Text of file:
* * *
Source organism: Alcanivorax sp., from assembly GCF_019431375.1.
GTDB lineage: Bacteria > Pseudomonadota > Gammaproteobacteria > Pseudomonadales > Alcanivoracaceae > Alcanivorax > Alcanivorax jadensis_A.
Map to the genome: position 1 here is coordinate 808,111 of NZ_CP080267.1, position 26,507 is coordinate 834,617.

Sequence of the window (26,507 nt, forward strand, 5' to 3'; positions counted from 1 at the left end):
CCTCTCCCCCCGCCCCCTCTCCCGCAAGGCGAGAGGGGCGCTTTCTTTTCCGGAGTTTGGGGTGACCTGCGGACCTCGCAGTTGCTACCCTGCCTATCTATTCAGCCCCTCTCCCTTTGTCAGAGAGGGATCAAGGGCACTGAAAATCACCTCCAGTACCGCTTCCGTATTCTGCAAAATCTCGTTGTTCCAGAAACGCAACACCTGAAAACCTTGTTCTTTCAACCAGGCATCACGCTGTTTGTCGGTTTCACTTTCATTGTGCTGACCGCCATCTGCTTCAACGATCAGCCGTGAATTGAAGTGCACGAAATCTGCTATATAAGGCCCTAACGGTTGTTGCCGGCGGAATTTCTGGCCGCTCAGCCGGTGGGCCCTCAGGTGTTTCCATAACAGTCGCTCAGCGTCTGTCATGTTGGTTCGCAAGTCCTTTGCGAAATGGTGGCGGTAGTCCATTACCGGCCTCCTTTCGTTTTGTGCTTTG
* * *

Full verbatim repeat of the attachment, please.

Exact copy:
Source organism: Alcanivorax sp., from assembly GCF_019431375.1.
GTDB lineage: Bacteria > Pseudomonadota > Gammaproteobacteria > Pseudomonadales > Alcanivoracaceae > Alcanivorax > Alcanivorax jadensis_A.
Map to the genome: position 1 here is coordinate 808,111 of NZ_CP080267.1, position 26,507 is coordinate 834,617.

Sequence of the window (26,507 nt, forward strand, 5' to 3'; positions counted from 1 at the left end):
CCTCTCCCCCCGCCCCCTCTCCCGCAAGGCGAGAGGGGCGCTTTCTTTTCCGGAGTTTGGGGTGACCTGCGGACCTCGCAGTTGCTACCCTGCCTATCTATTCAGCCCCTCTCCCTTTGTCAGAGAGGGATCAAGGGCACTGAAAATCACCTCCAGTACCGCTTCCGTATTCTGCAAAATCTCGTTGTTCCAGAAACGCAACACCTGAAAACCTTGTTCTTTCAACCAGGCATCACGCTGTTTGTCGGTTTCACTTTCATTGTGCTGACCGCCATCTGCTTCAACGATCAGCCGTGAATTGAAGTGCACGAAATCTGCTATATAAGGCCCTAACGGTTGTTGCCGGCGGAATTTCTGGCCGCTCAGCCGGTGGGCCCTCAGGTGTTTCCATAACAGTCGCTCAGCGTCTGTCATGTTGGTTCGCAAGTCCTTTGCGAAATGGTGGCGGTAGTCCATTACCGGCCTCCTTTCGTTTTGTGCTTTG